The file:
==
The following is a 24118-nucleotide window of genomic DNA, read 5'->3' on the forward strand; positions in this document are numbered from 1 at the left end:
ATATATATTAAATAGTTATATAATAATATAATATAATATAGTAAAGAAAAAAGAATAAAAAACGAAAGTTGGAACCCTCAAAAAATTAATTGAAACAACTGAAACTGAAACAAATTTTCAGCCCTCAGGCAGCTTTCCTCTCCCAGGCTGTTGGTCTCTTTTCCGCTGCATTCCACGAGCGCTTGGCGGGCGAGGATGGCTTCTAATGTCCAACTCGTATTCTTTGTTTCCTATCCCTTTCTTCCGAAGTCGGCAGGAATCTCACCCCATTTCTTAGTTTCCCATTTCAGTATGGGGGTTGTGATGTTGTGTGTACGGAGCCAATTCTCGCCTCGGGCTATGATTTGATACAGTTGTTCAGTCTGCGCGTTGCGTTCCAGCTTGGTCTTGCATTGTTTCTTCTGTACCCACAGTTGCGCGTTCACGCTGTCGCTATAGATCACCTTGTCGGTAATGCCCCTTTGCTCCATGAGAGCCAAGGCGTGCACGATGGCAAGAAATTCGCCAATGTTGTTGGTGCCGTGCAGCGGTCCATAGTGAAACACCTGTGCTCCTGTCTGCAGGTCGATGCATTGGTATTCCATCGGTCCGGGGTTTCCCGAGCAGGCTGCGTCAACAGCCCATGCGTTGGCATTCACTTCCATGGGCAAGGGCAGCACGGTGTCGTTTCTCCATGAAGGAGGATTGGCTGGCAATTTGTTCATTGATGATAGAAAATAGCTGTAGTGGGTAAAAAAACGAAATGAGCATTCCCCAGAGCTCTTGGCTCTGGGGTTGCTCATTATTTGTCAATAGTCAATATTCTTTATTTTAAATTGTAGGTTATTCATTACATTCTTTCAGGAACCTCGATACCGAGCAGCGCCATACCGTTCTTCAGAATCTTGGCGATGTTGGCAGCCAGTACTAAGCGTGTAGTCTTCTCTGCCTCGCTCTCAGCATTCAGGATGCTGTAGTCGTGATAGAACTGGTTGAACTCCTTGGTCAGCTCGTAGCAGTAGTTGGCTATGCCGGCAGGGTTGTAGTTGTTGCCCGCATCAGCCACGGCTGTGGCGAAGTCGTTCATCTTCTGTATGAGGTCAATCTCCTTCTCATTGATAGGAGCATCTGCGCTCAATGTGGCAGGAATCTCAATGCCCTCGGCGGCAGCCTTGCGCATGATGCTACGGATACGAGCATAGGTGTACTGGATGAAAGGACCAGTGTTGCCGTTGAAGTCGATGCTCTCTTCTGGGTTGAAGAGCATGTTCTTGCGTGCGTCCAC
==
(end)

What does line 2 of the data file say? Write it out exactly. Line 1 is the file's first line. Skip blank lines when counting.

ATATATATTAAATAGTTATATAATAATATAATATAATATAGTAAAGAAAAAAGAATAAAAAACGAAAGTTGGAACCCTCAAAAAATTAATTGAAACAACTGAAACTGAAACAAATTTTCAGCCCTCAGGCAGCTTTCCTCTCCCAGGCTGTTGGTCTCTTTTCCGCTGCATTCCACGAGCGCTTGGCGGGCGAGGATGGCTTCTAATGTCCAACTCGTATTCTTTGTTTCCTATCCCTTTCTTCCGAAGTCGGCAGGAATCTCACCCCATTTCTTAGTTTCCCATTTCAGTATGGGGGTTGTGATGTTGTGTGTACGGAGCCAATTCTCGCCTCGGGCTATGATTTGATACAGTTGTTCAGTCTGCGCGTTGCGTTCCAGCTTGGTCTTGCATTGTTTCTTCTGTACCCACAGTTGCGCGTTCACGCTGTCGCTATAGATCACCTTGTCGGTAATGCCCCTTTGCTCCATGAGAGCCAAGGCGTGCACGATGGCAAGAAATTCGCCAATGTTGTTGGTGCCGTGCAGCGGTCCATAGTGAAACACCTGTGCTCCTGTCTGCAGGTCGATGCATTGGTATTCCATCGGTCCGGGGTTTCCCGAGCAGGCTGCGTCAACAGCCCATGCGTTGGCATTCACTTCCATGGGCAAGGGCAGCACGGTGTCGTTTCTCCATGAAGGAGGATTGGCTGGCAATTTGTTCATTGATGATAGAAAATAGCTGTAGTGGGTAAAAAAACGAAATGAGCATTCCCCAGAGCTCTTGGCTCTGGGGTTGCTCATTATTTGTCAATAGTCAATATTCTTTATTTTAAATTGTAGGTTATTCATTACATTCTTTCAGGAACCTCGATACCGAGCAGCGCCATACCGTTCTTCAGAATCTTGGCGATGTTGGCAGCCAGTACTAAGCGTGTAGTCTTCTCTGCCTCGCTCTCAGCATTCAGGATGCTGTAGTCGTGATAGAACTGGTTGAACTCCTTGGTCAGCTCGTAGCAGTAGTTGGCTATGCCGGCAGGGTTGTAGTTGTTGCCCGCATCAGCCACGGCTGTGGCGAAGTCGTTCATCTTCTGTATGAGGTCAATCTCCTTCTCATTGATAGGAGCATCTGCGCTCAATGTGGCAGGAATCTCAATGCCCTCGGCGGCAGCCTTGCGCATGATGCTACGGATACGAGCATAGGTGTACTGGATGAAAGGACCAGTGTTGCCGTTGAAGTCGATGCTCTCTTCTGGGTTGAAGAGCATGTTCTTGCGTGCGTCCAC